How to land the manager-to-IC pivot

The conventional metaphor for career success is a ladder, but there are a lot of problems with this narrative.

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Credit: Alexandra Francis

The conventional metaphor for career success is a ladder: you start as a humble individual contributor and gradually climb the rungs until you’re managing a team of junior folks gripping the rungs below you. There’s only one trajectory (up!) and no detours.

There are a lot of problems with this narrative, but one of them is that not everyone finds themselves happier or more satisfied in a role that makes them directly responsible for others’ success and productivity.

Some people who become managers or even find themselves in the C-suite realize that something’s not clicking. It might be the stress of managing others’ performance, the recognition that being a manager requires a wholly distinct skillset from being an engineer, or simply more time spent in meetings and less on the kinds of projects that most interest them.

More people in tech are making the manager-to-IC shift, largely because they think it will make them happier at work. People “now rank feeling energized and having a sense of purpose as more important than compensation when it comes to professional happiness,” according to the Harvard Business Review.

Mitchell Hashimoto, cofounder of HashiCorp, was on our podcast last year to talk about his experience returning to an IC role after serving as founder-CEO and CTO. Our former director of product design, Kristina Lustig, traded her management role for one as an IC software developer. Based on our conversations with them and some other folks who’ve moved from manager to IC, here are some things to keep in mind if you’re considering a similar move.

From director of product design to software engineer

As she wrote on our blog, Stack Overflow’s own Kristina Lustig went from running the product design team as director of design to working as a software engineer on our public platform.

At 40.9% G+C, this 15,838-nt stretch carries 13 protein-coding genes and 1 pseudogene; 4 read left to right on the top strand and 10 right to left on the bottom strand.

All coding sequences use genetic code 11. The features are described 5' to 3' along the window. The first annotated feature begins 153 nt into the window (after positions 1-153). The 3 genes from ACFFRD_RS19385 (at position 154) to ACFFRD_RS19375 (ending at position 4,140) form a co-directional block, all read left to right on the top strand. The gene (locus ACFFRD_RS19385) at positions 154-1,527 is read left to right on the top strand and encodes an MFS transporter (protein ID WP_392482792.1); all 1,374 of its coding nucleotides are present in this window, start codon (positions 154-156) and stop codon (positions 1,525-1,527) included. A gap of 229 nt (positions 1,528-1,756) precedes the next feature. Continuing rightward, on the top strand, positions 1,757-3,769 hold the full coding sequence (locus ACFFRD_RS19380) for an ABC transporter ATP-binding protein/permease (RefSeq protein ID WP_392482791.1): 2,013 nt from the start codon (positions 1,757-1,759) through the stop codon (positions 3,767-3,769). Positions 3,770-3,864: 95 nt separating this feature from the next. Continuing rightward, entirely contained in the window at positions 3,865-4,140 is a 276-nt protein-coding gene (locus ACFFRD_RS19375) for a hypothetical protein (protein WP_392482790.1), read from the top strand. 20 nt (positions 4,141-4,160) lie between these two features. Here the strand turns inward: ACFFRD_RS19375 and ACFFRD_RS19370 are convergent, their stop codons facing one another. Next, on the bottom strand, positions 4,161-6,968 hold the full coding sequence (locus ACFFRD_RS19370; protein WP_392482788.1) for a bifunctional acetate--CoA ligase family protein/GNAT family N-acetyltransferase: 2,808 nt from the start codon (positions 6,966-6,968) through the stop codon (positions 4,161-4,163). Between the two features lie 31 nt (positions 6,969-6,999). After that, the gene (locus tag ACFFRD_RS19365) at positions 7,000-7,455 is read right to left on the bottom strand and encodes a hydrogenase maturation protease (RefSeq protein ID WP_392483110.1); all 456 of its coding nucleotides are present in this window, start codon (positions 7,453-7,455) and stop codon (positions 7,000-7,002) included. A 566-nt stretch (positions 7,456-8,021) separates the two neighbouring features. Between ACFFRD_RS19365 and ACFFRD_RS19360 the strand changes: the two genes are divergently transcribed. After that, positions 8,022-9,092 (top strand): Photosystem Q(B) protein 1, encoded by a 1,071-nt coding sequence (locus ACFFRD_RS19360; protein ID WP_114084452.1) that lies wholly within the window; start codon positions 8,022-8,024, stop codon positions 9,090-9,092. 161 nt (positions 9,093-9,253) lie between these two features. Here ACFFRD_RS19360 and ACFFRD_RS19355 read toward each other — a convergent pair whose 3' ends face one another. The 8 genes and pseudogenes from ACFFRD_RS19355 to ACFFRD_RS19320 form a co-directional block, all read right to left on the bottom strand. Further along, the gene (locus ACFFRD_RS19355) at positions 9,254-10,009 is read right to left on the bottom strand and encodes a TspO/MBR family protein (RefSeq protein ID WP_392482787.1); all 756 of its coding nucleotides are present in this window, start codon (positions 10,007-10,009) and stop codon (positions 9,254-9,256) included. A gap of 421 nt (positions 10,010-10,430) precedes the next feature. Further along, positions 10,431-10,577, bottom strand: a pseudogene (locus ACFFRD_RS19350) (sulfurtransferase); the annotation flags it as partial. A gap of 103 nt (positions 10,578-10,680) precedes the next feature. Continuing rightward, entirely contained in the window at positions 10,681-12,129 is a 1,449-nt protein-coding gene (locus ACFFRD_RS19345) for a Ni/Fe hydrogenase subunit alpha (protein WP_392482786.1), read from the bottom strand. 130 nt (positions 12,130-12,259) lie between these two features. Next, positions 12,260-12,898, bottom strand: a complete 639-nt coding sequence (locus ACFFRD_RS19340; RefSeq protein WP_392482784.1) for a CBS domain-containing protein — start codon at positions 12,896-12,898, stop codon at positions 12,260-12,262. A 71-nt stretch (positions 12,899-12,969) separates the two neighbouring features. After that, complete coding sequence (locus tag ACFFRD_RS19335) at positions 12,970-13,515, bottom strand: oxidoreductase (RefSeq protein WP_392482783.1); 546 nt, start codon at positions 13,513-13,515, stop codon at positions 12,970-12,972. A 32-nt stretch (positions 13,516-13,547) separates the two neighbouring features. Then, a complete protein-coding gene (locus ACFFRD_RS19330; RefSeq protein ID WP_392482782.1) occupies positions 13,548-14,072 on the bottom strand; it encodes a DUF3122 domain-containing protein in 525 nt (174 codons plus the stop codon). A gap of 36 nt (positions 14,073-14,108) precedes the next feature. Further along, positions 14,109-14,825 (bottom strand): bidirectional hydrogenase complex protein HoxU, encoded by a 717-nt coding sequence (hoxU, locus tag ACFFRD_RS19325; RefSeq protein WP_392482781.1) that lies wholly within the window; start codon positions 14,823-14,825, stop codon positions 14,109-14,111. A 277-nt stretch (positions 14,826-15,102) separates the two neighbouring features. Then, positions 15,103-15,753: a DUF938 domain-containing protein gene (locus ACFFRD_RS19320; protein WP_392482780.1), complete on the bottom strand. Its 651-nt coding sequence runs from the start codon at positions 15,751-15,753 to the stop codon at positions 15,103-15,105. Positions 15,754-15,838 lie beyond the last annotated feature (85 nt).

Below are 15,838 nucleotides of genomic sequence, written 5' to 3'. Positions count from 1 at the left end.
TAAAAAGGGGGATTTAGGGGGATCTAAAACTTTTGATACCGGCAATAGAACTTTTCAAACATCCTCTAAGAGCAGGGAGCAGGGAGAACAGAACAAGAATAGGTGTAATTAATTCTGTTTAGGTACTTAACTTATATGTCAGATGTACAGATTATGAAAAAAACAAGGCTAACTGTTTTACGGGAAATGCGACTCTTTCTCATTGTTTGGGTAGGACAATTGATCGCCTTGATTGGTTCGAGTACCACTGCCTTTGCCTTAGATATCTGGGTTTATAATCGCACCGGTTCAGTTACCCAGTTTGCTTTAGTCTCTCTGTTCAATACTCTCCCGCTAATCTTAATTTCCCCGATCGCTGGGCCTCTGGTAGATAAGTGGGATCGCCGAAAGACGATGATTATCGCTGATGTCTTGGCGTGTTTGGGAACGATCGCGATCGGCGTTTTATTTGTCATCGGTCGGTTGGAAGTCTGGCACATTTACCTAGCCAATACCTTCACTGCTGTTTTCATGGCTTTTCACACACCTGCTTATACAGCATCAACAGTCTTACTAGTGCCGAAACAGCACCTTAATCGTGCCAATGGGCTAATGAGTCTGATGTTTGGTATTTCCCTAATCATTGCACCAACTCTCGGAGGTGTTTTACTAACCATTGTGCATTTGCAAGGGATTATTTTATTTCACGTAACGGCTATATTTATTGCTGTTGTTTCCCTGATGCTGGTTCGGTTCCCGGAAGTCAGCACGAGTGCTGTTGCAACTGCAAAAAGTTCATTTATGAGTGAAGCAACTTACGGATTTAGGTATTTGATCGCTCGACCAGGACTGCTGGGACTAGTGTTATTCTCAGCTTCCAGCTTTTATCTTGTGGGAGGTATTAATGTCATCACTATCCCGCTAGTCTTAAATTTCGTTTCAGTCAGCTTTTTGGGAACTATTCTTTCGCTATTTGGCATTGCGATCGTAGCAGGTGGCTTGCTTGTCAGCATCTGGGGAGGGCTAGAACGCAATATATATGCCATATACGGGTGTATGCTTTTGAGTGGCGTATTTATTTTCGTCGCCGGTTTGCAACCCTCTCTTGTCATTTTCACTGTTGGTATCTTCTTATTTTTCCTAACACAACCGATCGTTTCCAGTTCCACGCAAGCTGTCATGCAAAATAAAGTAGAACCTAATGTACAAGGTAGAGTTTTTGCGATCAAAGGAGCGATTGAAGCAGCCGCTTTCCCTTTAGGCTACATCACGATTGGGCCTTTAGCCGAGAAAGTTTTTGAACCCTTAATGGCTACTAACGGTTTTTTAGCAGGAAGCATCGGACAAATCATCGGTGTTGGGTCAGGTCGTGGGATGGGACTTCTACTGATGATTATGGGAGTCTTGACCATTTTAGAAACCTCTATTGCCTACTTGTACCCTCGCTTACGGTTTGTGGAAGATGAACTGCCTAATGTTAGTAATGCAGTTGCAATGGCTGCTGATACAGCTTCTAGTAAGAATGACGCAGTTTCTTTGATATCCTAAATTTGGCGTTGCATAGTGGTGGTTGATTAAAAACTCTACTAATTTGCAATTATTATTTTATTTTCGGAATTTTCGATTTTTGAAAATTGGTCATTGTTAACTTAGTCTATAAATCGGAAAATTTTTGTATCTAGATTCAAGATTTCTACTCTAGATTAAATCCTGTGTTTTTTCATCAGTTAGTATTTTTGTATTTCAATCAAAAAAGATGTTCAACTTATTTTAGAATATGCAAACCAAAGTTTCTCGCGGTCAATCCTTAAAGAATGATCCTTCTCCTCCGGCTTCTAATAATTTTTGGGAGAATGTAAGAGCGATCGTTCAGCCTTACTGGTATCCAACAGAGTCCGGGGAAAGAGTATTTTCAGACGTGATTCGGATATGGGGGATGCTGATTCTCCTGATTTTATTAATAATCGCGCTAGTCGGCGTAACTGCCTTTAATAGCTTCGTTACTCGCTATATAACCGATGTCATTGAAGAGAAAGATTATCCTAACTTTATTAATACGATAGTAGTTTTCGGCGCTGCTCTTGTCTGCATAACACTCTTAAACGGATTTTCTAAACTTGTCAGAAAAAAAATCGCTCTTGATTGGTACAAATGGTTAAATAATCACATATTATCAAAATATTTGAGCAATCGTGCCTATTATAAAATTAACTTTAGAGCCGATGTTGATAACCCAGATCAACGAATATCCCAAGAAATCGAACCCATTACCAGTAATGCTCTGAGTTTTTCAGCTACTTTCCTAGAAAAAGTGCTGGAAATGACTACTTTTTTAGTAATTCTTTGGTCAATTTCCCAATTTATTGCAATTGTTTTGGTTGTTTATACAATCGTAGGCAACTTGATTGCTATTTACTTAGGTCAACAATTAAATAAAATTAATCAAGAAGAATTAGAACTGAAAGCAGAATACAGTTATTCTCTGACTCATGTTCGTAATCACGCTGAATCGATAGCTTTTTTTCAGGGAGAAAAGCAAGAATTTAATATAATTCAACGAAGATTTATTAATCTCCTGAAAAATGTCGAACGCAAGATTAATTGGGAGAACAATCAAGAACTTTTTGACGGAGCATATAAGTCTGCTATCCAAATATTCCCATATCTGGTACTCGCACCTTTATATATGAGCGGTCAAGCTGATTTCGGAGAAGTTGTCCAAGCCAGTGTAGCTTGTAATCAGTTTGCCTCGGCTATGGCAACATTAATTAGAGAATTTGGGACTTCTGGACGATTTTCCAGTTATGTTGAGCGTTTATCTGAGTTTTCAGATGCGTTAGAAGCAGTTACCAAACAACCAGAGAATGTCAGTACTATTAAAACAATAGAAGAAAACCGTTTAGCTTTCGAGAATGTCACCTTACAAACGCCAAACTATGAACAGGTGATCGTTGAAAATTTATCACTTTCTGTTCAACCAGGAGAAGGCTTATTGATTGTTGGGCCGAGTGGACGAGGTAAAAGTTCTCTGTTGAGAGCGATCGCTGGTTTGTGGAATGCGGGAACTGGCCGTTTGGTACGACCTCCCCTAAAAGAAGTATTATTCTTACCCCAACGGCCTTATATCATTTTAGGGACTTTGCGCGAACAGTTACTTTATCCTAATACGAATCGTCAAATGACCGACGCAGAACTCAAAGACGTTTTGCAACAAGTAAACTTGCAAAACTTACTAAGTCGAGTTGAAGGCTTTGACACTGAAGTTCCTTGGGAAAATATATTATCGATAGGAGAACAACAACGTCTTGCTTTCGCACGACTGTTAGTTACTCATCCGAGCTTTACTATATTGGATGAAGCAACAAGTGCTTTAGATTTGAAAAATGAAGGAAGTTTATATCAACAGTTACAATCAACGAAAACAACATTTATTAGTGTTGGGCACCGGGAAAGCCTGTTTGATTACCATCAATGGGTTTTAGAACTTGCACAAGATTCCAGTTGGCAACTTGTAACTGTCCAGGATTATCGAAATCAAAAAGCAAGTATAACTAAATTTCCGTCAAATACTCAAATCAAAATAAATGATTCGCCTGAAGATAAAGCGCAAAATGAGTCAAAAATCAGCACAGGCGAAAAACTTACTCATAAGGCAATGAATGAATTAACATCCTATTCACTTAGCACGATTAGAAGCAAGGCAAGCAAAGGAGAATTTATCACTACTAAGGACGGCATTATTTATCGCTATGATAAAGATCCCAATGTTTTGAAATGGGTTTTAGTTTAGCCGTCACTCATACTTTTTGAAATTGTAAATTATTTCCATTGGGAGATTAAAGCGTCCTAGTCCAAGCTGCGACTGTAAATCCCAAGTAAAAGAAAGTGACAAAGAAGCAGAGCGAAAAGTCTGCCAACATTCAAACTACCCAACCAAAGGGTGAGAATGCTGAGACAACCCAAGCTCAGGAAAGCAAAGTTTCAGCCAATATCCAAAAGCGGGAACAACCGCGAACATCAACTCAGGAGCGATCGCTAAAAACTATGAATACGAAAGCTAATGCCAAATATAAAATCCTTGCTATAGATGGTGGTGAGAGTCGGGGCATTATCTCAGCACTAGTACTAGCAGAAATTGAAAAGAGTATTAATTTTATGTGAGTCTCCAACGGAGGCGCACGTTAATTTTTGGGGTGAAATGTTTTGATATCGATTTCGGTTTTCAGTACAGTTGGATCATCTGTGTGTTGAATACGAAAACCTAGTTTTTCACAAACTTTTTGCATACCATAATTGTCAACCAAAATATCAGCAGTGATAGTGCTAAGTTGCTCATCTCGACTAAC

Despite an early interest in math and computer science, Kristina ended up pursuing a career in UX. Being surrounded by some of the world’s best developers, first at Facebook (now Meta) and then at Stack Overflow, encouraged Kristina to keep coding firmly in the “hobby” category, rather than giving it serious consideration as a career path. “I genuinely think that my problem, for years, has been confidence,” she said. “I was just a UX person, not a coder.” Finally, she told her manager she would be leaving Stack Overflow to pursue her dream of becoming a developer. Her manager’s answer surprised her: Why not do that here?

Kristina’s manager put together a series of projects designed to build her skills in back-end development. “We used Flask as the basis for my projects, as the barrier to entry is low and I already felt pretty confident with Python,” she explained.

After that, it was time for Kristina to wade into .NET and the Stack Overflow codebase. “The hardest part for me has been working on code that lots of other people have worked on,” she reflected. “With my own personal projects, I knew why each line of code was there… With a codebase so large that I’ll never actually read all of it, I had to start exercising a whole new set of skills I didn’t know I’d need.”

Things to consider before making a pivot

You don’t need us to tell you to think carefully before making a major career change. But asking yourself the right questions, reflecting on what’s really motivating you to make a change, and having a clear plan for managing and communicating the pivot can go a long way toward ensuring its success.

Clarify why you want to make a change